Contact: John Easton
University of Chicago Medical Center

Public Release: 26-Feb-2014
One gene influences recovery from traumatic brain injury
Researchers report that one change in the sequence of the BDNF gene causes some people to be more impaired by traumatic brain injury than others with comparable wounds.
NIH/National Institute of Neurological Disorders and Stroke, US Army Medical Research and Material Command

Contact: Diana Yates
University of Illinois at Urbana-Champaign

Public Release: 26-Feb-2014
JAMA Psychiatry
IU study ties father's age to higher rates of psychiatric, academic problems in kids
An Indiana University study with the Karolinska Institute found that advancing paternal age can lead to higher rates of psychiatric and academic problems in offspring than previously estimated. Compared to a children born to a 24-year-old father, children born to a 45-year-old father are 3.5 times more likely to have autism, 13 times more likely to have ADHD, twice as likely to have psychotic disorders and 25 times more likely to have bipolar disorder.
NIH/National Institute of Child Health and Human Development, Swedish Research Council

Contact: Brian D'Onofrio
Indiana University

Public Release: 26-Feb-2014
BMC Cancer
Study: Mailing free tests to patients' homes boosts colon cancer screening rates
Colon cancer screening rates increased by nearly 40 percent when free stool tests were mailed to patients' homes, according to results of a pilot study published today in the journal BMC Cancer.
NIH/Health Care Systems Research Collaboratory

Contact: Vincent Staupe
Kaiser Permanente

Public Release: 25-Feb-2014
Cell Host & Microbe
Keck Medicine of USC scientists uncover 2 micro mechanisms that regulate immune system
A Keck Medicine of USC-led team of microbiologists has identified previously unknown interactions between critical proteins in the human immune response system, uncovering two independent regulatory mechanisms that keep the body's immune response in check. Their findings appear in the February 2014 edition of Cell Host & Microbe, the top peer-reviewed scientific journal that focuses on the study of cell-pathogen interaction.
National Institutes of Health

Contact: Alison Trinidad
University of Southern California - Health Sciences

Public Release: 25-Feb-2014
Journal of Clinical Investigation
New clues found to preventing lung transplant rejection
Drugs that broadly suppress the immune system after lung transplantation may inadvertently encourage organ rejection, according to new research at Washington University School of Medicine in St. Louis.
American Association for Thoracic Surgery, National Institutes of Health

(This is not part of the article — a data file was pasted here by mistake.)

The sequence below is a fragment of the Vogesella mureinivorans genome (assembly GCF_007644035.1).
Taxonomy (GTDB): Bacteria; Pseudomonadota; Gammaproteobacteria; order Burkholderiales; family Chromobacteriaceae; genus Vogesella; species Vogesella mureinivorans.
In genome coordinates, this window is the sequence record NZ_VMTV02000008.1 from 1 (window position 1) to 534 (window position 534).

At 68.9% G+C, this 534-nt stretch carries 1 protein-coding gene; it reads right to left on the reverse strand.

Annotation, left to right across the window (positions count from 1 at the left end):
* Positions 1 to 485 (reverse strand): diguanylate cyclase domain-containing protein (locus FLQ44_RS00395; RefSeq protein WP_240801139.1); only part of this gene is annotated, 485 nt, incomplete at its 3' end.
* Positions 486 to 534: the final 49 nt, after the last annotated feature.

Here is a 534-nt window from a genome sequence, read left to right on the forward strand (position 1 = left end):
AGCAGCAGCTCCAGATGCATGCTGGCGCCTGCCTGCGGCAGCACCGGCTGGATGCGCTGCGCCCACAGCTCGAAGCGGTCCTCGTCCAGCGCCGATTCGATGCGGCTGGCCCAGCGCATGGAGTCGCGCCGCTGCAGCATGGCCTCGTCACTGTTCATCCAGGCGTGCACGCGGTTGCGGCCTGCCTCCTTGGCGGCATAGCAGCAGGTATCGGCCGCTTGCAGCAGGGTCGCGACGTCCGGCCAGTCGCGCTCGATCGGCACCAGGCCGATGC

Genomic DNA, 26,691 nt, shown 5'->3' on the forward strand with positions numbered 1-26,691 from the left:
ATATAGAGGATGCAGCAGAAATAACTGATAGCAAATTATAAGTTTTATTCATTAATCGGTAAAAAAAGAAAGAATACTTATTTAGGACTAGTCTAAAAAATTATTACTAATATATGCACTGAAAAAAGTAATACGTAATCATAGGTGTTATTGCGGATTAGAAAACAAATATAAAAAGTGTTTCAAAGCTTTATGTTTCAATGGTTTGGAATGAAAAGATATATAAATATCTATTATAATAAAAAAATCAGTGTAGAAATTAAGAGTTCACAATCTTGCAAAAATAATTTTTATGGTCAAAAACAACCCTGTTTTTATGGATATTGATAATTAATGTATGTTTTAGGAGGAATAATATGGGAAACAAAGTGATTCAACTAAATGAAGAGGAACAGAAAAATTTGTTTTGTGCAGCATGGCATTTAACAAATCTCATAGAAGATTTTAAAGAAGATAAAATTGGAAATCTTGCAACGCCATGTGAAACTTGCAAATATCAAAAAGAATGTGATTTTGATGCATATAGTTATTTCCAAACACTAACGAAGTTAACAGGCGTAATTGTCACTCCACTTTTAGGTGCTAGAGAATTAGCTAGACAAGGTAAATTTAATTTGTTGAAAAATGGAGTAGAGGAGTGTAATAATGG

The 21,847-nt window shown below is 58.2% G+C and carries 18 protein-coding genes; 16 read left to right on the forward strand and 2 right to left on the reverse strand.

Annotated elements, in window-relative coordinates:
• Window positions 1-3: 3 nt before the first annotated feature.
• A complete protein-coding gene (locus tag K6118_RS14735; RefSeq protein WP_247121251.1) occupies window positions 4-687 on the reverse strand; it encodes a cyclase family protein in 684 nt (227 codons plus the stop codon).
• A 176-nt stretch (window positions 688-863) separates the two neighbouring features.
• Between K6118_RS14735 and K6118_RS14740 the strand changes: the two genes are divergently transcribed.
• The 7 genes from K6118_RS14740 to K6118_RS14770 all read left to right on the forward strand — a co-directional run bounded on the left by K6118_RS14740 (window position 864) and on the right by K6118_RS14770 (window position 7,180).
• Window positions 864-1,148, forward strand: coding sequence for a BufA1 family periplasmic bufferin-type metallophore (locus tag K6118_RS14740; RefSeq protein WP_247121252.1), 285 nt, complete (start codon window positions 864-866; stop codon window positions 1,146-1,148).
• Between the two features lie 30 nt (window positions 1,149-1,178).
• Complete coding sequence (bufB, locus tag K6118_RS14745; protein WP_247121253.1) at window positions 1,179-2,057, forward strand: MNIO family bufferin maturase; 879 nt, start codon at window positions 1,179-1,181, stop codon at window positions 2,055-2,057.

Contact: Caroline Arbanas
Washington University School of Medicine

Public Release: 25-Feb-2014
Addictive Behaviors
Research links risky behaviors of gambling and sex
Researchers assessed whether certain adolescent sexual behaviors linked with unintended consequences such as adolescent pregnancy and sexually transmitted infections) are associated with gambling behaviors. They found that almost half their sample -- 49 percent -- had gambled at least once before age 18, and more gamblers than non-gamblers had initiated sexual intercourse by age 18. Approximately one third (35 percent) had intercourse by age 13 and 89 percent had engaged in sexual intercourse by age 18.
NIH/National Institute of Child and Human Development

Contact: Stephanie Berger
Columbia University's Mailman School of Public Health

Public Release: 25-Feb-2014
Journal of Cell Biology
Penn researchers show nuclear stiffness keeps stem cells and cancer cells in place
Adult stem cells and cancer cells have many things in common, including an ability to migrate through tiny gaps in tissue. Both types of cells also experience a trade-off when it comes to this ability; having a flexible nucleus makes migration easier but is worse at protecting the nucleus' DNA compared to a stiffer nucleus. Nuclear proteins that regulate nuclear stiffness are therefore thought to control processes as diverse as tissue repair and tumor growth.
National Institutes of Health, National Science Foundation

Contact: Evan Lerner
University of Pennsylvania

Public Release: 25-Feb-2014
Taming microbes to combat antibiotic resistance
Novel approach seeks to avoid antibiotic resistance by taming microbes, rather than killing them.
NIH/National Institute of Allergy and Infectious Diseases

Contact: Laura Mecoy
Los Angeles Biomedical Research Institute at Harbor-UCLA Medical Center (LA BioMed)

Public Release: 25-Feb-2014
Social Science and Medicine
Breast-feeding benefits appear to be overstated, according to study of siblings
A new study comparing siblings who were fed differently during infancy suggests that breast-feeding might be no more beneficial than bottle-feeding for 10 of 11 long-term health and well-being outcomes in children ages 4 to 14.
NIH/Eunice Kennedy Shriver National Institute of Child Health and Human Development

Contact: Cynthia Colen
Ohio State University

Public Release: 25-Feb-2014
Nature Communications
Researchers generate new neurons in brains, spinal cords of living adult mammals
UT Southwestern Medical Center researchers created new nerve cells in the brains and spinal cords of living mammals without the need for stem cell transplants to replenish lost cells.
American Heart Association, Welch Foundation, Ellison Medical Foundation, National Institutes of Health

Contact: Deborah Wormser
UT Southwestern Medical Center

Public Release: 25-Feb-2014
Journal of Immunology
Vitamin A may help boost immune system to fight tuberculosis
University of California Los Angeles researchers show that vitamin A may play an important role in combating tuberculosis. The team describes for the first time the mechanism by which vitamin A and a specific gene assist the immune system by reducing the level of cholesterol in cells infected with tuberculosis. This is important because cholesterol can be used by tuberculosis bacteria for nutrition and other needs.
NIH/National Institute of Allergy and Infectious Diseases

Contact: Rachel Champeau
University of California - Los Angeles Health Sciences

Public Release: 25-Feb-2014
Journal of Virology
CWRU researchers find byproducts of bacteria-causing gum disease incite oral cancer growth
Researchers from Case Western Reserve University have discovered how byproducts in the form of small fatty acids from two bacteria prevalent in gum disease incite the growth of deadly Kaposi's sarcoma-related lesions and tumors in the mouth.
NIH/National Institute of Dental and Craniofacial Research, Case Western Reserve University Center for AIDS Research

Contact: Susan Griffith
Case Western Reserve University

Showing releases 3326-3350 out of 3575.